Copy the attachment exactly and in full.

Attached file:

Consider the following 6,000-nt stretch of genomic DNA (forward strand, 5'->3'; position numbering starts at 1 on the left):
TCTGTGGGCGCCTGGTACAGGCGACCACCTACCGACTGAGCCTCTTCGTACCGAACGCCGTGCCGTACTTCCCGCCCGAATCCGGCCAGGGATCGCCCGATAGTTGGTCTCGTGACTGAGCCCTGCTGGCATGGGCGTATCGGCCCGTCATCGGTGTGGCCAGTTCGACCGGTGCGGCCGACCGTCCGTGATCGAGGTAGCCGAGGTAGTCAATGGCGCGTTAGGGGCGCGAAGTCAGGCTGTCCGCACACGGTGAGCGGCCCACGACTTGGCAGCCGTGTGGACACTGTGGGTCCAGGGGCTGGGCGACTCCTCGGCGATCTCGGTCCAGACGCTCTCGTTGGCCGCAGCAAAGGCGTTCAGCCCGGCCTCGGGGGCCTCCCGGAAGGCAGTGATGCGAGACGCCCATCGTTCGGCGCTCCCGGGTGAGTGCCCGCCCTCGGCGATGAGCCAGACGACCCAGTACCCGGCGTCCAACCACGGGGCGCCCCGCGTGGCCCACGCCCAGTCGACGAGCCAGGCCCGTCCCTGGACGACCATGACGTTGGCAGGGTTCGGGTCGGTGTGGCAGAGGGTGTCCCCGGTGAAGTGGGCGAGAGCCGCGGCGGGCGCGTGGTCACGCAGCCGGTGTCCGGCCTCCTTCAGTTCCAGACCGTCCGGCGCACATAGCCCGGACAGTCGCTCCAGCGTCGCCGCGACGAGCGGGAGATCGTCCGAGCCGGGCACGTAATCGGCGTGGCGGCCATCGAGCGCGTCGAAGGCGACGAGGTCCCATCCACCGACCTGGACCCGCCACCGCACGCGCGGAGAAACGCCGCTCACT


Consider the following 6,000-nt stretch of genomic DNA (forward strand, 5'->3'; position numbering starts at 1 on the left):
TCTGTGGGCGCCTGGTACAGGCGACCACCTACCGACTGAGCCTCTTCGTACCGAACGCCGTGCCGTACTTCCCGCCCGAATCCGGCCAGGGATCGCCCGATAGTTGGTCTCGTGACTGAGCCCTGCTGGCATGGGCGTATCGGCCCGTCATCGGTGTGGCCAGTTCGACCGGTGCGGCCGACCGTCCGTGATCGAGGTAGCCGAGGTAGTCAATGGCGCGTTAGGGGCGCGAAGTCAGGCTGTCCGCACACGGTGAGCGGCCCACGACTTGGCAGCCGTGTGGACACTGTGGGTCCAGGGGCTGGGCGACTCCTCGGCGATCTCGGTCCAGACGCTCTCGTTGGCCGCAGCAAAGGCGTTCAGCCCGGCCTCGGGGGCCTCCCGGAAGGCAGTGATGCGAGACGCCCATCGTTCGGCGCTCCCGGGTGAGTGCCCGCCCTCGGCGATGAGCCAGACGACCCAGTACCCGGCGTCCAACCACGGGGCGCCCCGCGTGGCCCACGCCCAGTCGACGAGCCAGGCCCGTCCCTGGACGACCATGACGTTGGCAGGGTTCGGGTCGGTGTGGCAGAGGGTGTCCCCGGTGAAGTGGGCGAGAGCCGCGGCGGGCGCGTGGTCACGCAGCCGGTGTCCGGCCTCCTTCAGTTCCAGACCGTCCGGCGCACATAGCCCGGACAGTCGCTCCAGCGTCGCCGCGACGAGCGGGAGATCGTCCGAGCCGGGCACGTAATCGGCGTGGCGGCCATCGAGCGCGTCGAAGGCGACGAGGTCCCATCCACCGACCTGGACCCGCCACCGCACGCGCGGAGAAACGCCGCTCACT